General Studies 199 is a course facilitated by an experienced undergraduate student, and designed to help you adjust to life on campus both socially and academically. Every FIG contains a section of this course. Students enrolled will be completing a variety of activities and experiences. Visit our page on GEN ST 199 for more information.
Visit our FIGs search page. Please keep in mind that FIGs fill and open throughout the summer. We recommend that you sign up for Notify UW for a FIG that you are interested in if a FIG is full. Notify UW is a web service that will send you a notification if space in a class you're subscribed for opens up.
Yes! A FIG is a package deal. However, some FIGs are standalone classes.
FIGs are great because they combine courses that show you different perspectives of a common field of study.
For example imagine if a FIG has CSE and GWSS. We have a shortage of women in the stem field, how can taking this class coupled with computer science broaden your understanding of that subject?
Or a FIG with CHEM 142 (many pre-med majors) linked with a sociology course on health disparities or with one of the public health courses – allows you to take a look at different aspects of the medical field. You gain exposure to a subject from varying disciplines and areas of knowledge.
It's very easy to add or drop a FIG from your schedule through MyPlan, the UW's course registration site. You will learn how to add and drop during Advising & Orientation. Learn more about joining or dropping a FIG here.
Feel free to continue checking the website, but know that it's a good idea to register for a backup schedule since there is no guarantee that the FIG you want will open up. Also, there are a lot of FIGs with similar classes, so make sure you look through all of the FIGs with themes or classes that interest you. There are no waiting lists for FIGs.
Other tips for getting into closed courses can be found here.
No. FIGs are only offered for autumn quarter, so don't miss out! Take advantage of this opportunity!
Many students with Running Start and/or AP credit take FIGs. You should be careful, of course, to not enroll in any classes that you already have credit for. If you’re not sure, you can always consult with an adviser about any concerns about the courses you're registering for.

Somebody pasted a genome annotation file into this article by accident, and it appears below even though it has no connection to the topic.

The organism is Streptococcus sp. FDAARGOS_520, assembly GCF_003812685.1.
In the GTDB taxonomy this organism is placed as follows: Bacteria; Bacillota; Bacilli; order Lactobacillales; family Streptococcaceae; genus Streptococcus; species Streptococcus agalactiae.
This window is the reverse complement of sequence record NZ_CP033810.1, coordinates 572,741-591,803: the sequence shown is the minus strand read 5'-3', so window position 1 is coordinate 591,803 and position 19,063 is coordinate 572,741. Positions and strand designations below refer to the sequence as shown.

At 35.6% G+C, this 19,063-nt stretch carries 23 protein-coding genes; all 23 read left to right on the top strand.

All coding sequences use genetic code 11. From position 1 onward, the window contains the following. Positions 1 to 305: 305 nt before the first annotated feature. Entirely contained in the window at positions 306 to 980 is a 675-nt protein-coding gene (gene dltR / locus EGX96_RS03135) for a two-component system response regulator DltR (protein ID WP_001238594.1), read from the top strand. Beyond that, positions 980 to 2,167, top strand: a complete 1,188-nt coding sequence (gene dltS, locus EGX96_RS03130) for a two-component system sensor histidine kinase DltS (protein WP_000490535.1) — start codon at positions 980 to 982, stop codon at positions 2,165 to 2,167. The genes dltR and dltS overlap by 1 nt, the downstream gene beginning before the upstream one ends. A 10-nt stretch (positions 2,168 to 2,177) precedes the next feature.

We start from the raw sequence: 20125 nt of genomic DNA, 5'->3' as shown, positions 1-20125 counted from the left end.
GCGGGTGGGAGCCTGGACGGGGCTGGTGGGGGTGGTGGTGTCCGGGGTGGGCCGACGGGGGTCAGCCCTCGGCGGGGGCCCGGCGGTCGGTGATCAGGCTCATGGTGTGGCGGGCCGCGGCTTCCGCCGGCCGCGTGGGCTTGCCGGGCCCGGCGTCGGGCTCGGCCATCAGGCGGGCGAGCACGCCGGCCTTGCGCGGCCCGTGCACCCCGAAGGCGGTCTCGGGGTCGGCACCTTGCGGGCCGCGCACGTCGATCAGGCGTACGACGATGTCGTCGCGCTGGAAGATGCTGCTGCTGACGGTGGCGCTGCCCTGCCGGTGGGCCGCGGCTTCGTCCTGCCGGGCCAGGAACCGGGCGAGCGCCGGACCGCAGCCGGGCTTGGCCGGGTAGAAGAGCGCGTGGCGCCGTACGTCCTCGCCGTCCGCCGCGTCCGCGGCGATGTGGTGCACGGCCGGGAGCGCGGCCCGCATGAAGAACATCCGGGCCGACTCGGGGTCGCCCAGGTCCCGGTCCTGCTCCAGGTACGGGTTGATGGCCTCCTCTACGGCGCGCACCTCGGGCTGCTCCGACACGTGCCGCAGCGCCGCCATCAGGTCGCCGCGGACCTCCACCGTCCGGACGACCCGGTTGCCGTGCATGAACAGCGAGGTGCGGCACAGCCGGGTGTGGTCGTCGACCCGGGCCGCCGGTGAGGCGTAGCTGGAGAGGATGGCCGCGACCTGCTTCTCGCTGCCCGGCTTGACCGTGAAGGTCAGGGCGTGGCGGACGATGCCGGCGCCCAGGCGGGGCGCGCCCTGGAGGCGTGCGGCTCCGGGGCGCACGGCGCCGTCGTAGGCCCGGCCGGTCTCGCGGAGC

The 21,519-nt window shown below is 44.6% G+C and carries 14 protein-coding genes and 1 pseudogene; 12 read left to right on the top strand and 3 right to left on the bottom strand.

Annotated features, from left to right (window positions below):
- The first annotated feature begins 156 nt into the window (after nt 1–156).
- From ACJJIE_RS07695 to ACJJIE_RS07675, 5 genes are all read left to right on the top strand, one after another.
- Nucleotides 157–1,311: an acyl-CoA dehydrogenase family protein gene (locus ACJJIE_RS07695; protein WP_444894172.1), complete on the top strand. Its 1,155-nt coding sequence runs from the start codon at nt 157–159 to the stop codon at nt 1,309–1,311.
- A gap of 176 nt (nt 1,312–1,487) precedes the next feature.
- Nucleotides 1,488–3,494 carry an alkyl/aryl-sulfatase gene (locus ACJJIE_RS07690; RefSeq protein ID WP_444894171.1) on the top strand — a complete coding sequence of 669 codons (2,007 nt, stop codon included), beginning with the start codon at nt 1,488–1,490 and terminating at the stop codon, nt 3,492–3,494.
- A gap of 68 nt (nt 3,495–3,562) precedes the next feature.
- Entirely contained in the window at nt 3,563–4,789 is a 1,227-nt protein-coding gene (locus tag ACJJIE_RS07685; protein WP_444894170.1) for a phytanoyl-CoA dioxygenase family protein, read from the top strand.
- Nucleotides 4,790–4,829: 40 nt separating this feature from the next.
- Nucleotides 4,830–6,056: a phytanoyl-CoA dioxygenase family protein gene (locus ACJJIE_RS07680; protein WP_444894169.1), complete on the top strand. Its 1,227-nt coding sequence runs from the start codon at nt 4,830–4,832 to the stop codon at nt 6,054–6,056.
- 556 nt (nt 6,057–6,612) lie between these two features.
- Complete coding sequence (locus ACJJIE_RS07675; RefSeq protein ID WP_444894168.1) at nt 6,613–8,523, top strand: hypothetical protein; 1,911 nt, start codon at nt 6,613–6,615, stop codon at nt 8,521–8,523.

Your FIG Leader will contact you through email the week before the fall quarter begins. However, if you need to contact your FIG Leader directly, please email email@example.com.
View your FIG/E-FIG Number/Section.
Actually, the University "hour" is 50 minutes, and you have 10 minutes to get to the next class if you're taking courses one right after another. Some classes meet for longer than 50 minutes, though - especially labs. And some classes meet for two long sessions each week instead of five hour-long sessions.
You can locate the distance between your classes by calculating the walking time on google maps. Just enter the building name, and "UW" and the building will appear.
If you have a walking time longer than 10 minutes, communicate (email or canvas) with your professor before the quarter begins. Express to them that you might be a few minutes late to class due to the walk time.
Yes, General Studies 199 counts towards your graduation requirements and the number of credits you may need for financial aid. For questions regarding satisfactory progress and receiving aid, learn more on the Undergraduate SAP Policy website.
You should talk with an adviser or peer adviser if you're at Summer Advising & Orientation. You may also contact the FIG program directly at firstname.lastname@example.org.
120 Mary Gates Hall Box 352825
Seattle, WA 98195-2825
Mary Gates Hall 120
Academic Year: Mon-Fri 8:30 a.m.– 4:30 p.m.
Summer: Mon-Thurs 7:30 a.m.– 4:30 p.m., Fri 8 a.m.–12 p.m.
Commuter and Transfer Commons (HUB 141)
Academic Year: Mon-Fri 8 a.m.–5 p.m.
Breaks & Summers: Closed
Closed during University holidays.
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First Year Programs fosters a successful undergraduate student experience through strategic programming that focuses on positive academic transitions and the development of learning communities. Through partnerships with faculty, staff, alumni, and student leaders our programs create the space for students to define how they will engage, learn, and thrive at the University of Washington.